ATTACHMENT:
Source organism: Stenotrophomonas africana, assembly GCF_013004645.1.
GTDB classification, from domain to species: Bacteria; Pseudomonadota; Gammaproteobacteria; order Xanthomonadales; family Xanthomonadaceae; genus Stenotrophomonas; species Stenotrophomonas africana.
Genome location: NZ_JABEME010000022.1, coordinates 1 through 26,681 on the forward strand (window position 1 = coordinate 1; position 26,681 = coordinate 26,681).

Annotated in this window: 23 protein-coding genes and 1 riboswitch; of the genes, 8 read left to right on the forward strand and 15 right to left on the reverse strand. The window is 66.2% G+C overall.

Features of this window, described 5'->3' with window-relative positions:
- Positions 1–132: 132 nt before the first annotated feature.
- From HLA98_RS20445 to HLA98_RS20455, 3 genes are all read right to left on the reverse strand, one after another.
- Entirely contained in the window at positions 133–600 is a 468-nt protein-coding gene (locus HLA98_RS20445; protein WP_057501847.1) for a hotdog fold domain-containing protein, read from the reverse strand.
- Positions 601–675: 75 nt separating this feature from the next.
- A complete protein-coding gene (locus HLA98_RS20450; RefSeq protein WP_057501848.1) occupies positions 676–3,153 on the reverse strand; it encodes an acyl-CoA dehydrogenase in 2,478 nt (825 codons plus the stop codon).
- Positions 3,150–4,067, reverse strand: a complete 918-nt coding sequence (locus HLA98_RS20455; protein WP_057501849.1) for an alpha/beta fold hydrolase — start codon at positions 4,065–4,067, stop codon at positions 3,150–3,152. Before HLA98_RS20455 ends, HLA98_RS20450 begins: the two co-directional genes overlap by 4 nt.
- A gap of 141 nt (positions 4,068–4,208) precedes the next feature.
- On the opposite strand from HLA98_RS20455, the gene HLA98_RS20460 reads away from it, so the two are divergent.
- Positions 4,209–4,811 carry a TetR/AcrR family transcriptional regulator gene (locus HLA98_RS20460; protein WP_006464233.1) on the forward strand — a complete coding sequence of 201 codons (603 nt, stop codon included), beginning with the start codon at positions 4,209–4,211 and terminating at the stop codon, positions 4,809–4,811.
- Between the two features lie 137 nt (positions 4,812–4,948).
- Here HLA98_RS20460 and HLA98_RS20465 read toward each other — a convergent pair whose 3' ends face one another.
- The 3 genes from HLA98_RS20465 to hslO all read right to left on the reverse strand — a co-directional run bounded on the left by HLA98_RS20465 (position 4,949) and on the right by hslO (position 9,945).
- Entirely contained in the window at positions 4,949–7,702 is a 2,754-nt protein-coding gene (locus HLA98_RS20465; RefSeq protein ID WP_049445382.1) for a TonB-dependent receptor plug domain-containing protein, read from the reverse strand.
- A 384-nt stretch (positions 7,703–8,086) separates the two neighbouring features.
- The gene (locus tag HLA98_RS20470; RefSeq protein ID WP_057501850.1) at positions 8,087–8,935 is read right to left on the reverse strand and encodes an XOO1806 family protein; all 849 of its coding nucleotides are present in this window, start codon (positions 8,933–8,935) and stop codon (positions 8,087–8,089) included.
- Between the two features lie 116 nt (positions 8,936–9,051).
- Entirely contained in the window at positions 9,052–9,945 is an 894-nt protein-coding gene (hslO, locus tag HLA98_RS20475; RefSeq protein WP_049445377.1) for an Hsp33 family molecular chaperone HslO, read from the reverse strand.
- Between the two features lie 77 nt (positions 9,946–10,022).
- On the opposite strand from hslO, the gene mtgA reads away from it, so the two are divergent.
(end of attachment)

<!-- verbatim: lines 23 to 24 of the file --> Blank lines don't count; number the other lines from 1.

- Between the two features lie 77 nt (positions 9,946–10,022).
- On the opposite strand from hslO, the gene mtgA reads away from it, so the two are divergent.